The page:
In a lexical decision task (LDT) in which list composition is manipulated, a typical finding to date has been a slowdown for easy items (e.g., high-frequency words) but little speedup for hard items (e.g., low-frequency words) when they are mixed together. This asymmetric frequency-blocking effect contrasts with the symmetric pattern (both a speedup for hard items and a slowdown for easy items when they are mixed together) observed with the naming task. In the present study, we investigated the mechanism responsible for the asymmetric blocking effect in the LDT within a model of blocking effect proposed by Mozer, Kinoshita, and Davis (2003), termed the adaptation-to-the-statistics- of-the-environment (ASE) model. Experiments 1A and 1B showed that when the same high- and low-frequency words were used, consistent with the existing literature, an asymmetric blocking effect was found in the LDT and a symmetric blocking effect was found in the naming task. Within the ASE model, a symmetric versus asymmetric blocking effect can be explained in terms of different asymptotic rates in subjective estimates of error probability. Experiments 2 and 3 tested and confirmed a prediction of the model based on this assumption that a speedup of hard items would be observed in an LDT with hard items whose subjective error probability asymptotes near zero (low-frequency words with high familiarity ratings that subjects could be certain were words). Implications of the model for task differences in reaction times are discussed.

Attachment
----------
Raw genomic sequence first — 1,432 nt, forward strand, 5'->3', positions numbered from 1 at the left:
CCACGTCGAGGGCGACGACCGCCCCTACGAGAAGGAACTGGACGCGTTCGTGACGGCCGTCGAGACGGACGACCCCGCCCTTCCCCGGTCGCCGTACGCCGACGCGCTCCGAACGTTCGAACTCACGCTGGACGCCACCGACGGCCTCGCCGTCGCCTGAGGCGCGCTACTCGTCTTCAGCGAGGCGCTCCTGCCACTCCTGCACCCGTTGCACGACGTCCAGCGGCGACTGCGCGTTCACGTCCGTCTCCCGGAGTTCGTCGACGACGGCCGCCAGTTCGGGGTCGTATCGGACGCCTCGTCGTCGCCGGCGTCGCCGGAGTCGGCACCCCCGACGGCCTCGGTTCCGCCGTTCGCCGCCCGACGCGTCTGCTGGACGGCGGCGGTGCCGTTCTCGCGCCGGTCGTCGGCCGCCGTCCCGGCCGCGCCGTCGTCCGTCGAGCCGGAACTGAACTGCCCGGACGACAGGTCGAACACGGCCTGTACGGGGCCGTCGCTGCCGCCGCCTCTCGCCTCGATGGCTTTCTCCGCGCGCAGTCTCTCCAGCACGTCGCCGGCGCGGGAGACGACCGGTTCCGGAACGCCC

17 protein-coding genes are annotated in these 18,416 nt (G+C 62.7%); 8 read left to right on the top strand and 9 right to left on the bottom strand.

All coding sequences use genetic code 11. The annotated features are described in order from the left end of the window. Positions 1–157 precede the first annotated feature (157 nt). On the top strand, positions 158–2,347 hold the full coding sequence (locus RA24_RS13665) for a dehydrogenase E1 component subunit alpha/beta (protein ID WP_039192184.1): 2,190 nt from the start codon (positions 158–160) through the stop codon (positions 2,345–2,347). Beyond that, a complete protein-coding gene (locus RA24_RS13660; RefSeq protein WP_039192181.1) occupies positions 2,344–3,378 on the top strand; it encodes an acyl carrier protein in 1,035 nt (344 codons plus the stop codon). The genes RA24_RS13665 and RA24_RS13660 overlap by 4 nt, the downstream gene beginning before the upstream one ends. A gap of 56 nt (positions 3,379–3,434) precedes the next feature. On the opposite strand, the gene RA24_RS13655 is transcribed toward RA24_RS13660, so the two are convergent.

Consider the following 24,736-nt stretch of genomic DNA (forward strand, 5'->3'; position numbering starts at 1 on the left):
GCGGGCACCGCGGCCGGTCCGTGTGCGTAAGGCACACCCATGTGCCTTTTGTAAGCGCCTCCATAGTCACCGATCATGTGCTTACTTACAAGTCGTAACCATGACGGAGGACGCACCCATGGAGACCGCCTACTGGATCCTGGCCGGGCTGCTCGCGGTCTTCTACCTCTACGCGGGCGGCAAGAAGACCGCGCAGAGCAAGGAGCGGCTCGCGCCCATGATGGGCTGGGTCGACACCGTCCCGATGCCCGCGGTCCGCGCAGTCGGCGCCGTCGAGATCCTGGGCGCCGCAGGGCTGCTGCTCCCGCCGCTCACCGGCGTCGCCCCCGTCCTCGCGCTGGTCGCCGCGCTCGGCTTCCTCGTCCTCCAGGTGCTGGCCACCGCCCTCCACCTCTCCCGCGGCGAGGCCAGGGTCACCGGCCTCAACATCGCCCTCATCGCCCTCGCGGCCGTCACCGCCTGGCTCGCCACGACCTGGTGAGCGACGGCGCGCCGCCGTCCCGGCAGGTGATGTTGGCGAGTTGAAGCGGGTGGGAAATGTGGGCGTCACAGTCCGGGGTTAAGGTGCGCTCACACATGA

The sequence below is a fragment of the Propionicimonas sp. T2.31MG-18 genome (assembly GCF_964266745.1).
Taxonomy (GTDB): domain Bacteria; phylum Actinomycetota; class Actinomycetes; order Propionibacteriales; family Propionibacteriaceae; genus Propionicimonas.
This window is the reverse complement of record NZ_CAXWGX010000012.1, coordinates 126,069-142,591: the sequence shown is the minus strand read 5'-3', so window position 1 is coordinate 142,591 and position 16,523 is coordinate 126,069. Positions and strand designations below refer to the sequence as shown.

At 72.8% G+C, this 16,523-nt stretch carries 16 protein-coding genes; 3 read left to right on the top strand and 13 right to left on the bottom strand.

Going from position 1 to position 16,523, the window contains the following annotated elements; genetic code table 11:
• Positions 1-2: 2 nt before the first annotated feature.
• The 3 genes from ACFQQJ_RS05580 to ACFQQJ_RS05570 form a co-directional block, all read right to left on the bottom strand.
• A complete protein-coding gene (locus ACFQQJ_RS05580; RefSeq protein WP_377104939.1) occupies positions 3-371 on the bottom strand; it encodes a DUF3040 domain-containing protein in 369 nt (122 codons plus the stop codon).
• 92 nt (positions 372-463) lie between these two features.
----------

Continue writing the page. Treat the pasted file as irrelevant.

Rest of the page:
|Number of pages||17|
|Journal||Memory and Cognition|
|Publication status||Published - Apr 2006|